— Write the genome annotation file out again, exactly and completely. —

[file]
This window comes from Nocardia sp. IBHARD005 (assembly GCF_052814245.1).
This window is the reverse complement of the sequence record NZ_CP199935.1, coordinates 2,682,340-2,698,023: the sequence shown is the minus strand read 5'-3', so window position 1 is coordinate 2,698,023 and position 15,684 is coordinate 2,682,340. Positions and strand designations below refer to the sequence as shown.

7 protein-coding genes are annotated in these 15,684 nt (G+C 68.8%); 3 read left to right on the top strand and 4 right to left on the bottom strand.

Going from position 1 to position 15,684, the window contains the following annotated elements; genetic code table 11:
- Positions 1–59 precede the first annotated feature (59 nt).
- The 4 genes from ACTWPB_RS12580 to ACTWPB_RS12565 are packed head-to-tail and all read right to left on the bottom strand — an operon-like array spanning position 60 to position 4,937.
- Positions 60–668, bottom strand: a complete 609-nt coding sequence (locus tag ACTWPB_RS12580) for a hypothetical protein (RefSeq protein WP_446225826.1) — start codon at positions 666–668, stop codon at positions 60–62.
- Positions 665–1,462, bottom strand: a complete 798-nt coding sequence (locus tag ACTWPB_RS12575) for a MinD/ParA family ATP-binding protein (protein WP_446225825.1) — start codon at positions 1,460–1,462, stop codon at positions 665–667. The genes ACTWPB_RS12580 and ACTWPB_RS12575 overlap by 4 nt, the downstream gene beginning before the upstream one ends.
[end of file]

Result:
This window comes from Nocardia sp. IBHARD005 (assembly GCF_052814245.1).
This window is the reverse complement of the sequence record NZ_CP199935.1, coordinates 2,682,340-2,698,023: the sequence shown is the minus strand read 5'-3', so window position 1 is coordinate 2,698,023 and position 15,684 is coordinate 2,682,340. Positions and strand designations below refer to the sequence as shown.

7 protein-coding genes are annotated in these 15,684 nt (G+C 68.8%); 3 read left to right on the top strand and 4 right to left on the bottom strand.

Going from position 1 to position 15,684, the window contains the following annotated elements; genetic code table 11:
- Positions 1–59 precede the first annotated feature (59 nt).
- The 4 genes from ACTWPB_RS12580 to ACTWPB_RS12565 are packed head-to-tail and all read right to left on the bottom strand — an operon-like array spanning position 60 to position 4,937.
- Positions 60–668, bottom strand: a complete 609-nt coding sequence (locus tag ACTWPB_RS12580) for a hypothetical protein (RefSeq protein WP_446225826.1) — start codon at positions 666–668, stop codon at positions 60–62.
- Positions 665–1,462, bottom strand: a complete 798-nt coding sequence (locus tag ACTWPB_RS12575) for a MinD/ParA family ATP-binding protein (protein WP_446225825.1) — start codon at positions 1,460–1,462, stop codon at positions 665–667. The genes ACTWPB_RS12580 and ACTWPB_RS12575 overlap by 4 nt, the downstream gene beginning before the upstream one ends.